Birkenhead School

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Birkenhead School
Birkenhead School High Res Crest.png
58 Beresford Road

, ,
CH43 2JD

Coordinates53°23′08″N 3°03′18″W / 53.3855°N 3.0551°W / 53.3855; -3.0551Coordinates: 53°23′08″N 3°03′18″W / 53.3855°N 3.0551°W / 53.3855; -3.0551
TypeIndependent day school
MottoBeati Mundo Corde
(Blessed are the Pure in Heart)
Religious affiliation(s)Church of England
Department for Education URN105123 Tables
PresidentSir Andreas Whittam Smith CBE
Chair of GovernorsMr AJ Cross
HeadmasterPaul Vicars[1]
ChaplainFather Mark RJ Turner
Age3 months to 18
Houses  Beresford
Colour(s)Red, Black    
Former pupilsOld Birkonians
School VisitorRt Rev. Peter Robert Forster, Bishop of Chester
Birkenhead School, main entrance
Part of the original School building, now housing the Music School

Birkenhead School is an independent, selective, co-educational school located in Oxton on the Wirral in the north west of England. It is a member of the Headmasters' and Headmistresses' Conference.


The school is subdivided into:

  • Nursery Department (for children aged three months to three years),
  • Pre-Prep (for pupils aged three to five),
  • Preparatory (six years from ages five to eleven),
  • "Overdale" (two years from ages eleven to thirteen)
  • Senior School (five years from thirteen up to the sixth form at about eighteen).

The school is funded by fees, though there are means-tested bursaries where their parents or guardian cannot pay some of or all the fees. These bursaries typically support between 60 and 70 pupils through the Birkenhead School Foundation Trust.[2] The school is selective from five-year olds onwards.[3]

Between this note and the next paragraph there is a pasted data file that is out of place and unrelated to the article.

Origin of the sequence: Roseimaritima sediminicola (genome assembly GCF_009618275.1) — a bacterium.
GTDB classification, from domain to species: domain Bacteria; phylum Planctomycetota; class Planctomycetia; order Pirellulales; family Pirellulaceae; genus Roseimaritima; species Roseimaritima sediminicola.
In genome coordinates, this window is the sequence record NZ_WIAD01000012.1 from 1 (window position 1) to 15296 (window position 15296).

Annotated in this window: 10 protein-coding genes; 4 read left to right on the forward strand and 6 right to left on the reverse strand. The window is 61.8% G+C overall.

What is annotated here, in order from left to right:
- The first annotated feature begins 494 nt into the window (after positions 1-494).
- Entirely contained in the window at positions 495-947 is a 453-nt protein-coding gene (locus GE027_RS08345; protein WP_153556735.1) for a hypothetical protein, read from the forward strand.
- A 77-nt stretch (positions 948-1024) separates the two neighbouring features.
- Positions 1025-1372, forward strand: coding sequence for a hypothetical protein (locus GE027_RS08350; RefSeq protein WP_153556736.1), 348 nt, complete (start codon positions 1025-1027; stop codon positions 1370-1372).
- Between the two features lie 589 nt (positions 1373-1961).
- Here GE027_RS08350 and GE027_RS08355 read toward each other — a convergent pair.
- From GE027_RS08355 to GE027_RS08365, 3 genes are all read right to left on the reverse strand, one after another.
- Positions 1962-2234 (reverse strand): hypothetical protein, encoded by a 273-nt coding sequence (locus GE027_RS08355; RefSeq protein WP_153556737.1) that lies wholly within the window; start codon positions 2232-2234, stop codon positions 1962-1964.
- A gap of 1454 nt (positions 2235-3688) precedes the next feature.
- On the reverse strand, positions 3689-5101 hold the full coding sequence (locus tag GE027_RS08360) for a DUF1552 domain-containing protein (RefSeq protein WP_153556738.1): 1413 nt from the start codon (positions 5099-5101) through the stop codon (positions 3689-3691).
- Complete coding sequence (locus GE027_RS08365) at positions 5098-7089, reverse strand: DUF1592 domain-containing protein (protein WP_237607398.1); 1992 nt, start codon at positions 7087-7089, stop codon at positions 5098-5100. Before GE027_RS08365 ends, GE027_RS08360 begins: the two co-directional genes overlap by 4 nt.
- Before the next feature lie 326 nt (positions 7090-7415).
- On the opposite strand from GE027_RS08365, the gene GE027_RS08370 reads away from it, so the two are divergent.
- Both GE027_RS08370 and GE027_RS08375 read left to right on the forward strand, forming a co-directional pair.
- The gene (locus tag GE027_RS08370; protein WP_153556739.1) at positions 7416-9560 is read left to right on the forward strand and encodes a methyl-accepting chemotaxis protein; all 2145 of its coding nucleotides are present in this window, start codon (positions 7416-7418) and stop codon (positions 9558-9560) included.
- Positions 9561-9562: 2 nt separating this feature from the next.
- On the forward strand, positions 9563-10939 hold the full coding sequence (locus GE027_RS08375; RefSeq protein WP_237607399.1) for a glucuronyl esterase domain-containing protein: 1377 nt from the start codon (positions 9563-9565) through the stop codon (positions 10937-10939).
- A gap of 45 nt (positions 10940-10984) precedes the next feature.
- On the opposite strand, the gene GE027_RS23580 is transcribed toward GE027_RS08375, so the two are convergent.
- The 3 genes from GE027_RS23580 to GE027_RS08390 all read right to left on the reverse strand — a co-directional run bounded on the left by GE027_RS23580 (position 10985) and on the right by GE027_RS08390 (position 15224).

The current headmaster is Paul Vicars who started in September 2016. Previous headmasters include David Edmunds (2015–16), Jerry Grundy (2014–15), John Clark (2003–2014), Stuart Haggett (1988–2003), John Gwilliam (1963–1988), Kenneth "KD" Robinson (1946–1963) and Warin Foster Bushell (1930–1946).

The school has a student council, created in 2003, which seeks to improve the lives of Birkenhead School pupils.

Quality of education[edit]

The last formal inspection of the school took place in February 2012 and focussed particularly on the Early Years Foundation Stage. The report by the Independent Schools Inspectorate concluded that the School was 'outstanding' in every category (Overall Effectiveness, Leadership and Management, Quality of Provision and Outcomes for Children). A previous inspection report for the whole School (in 2007) commented that pupils have "evident self-esteem and positive, secure moral values… excellent relationships with teachers and other pupils, [they] willingly take on responsibility and recognise the importance of contributing to the social good. They have a good understanding of their own culture and that of others. Pupils’ behaviour is exemplary, and they have an excellent attitude to their studies in lessons."[4]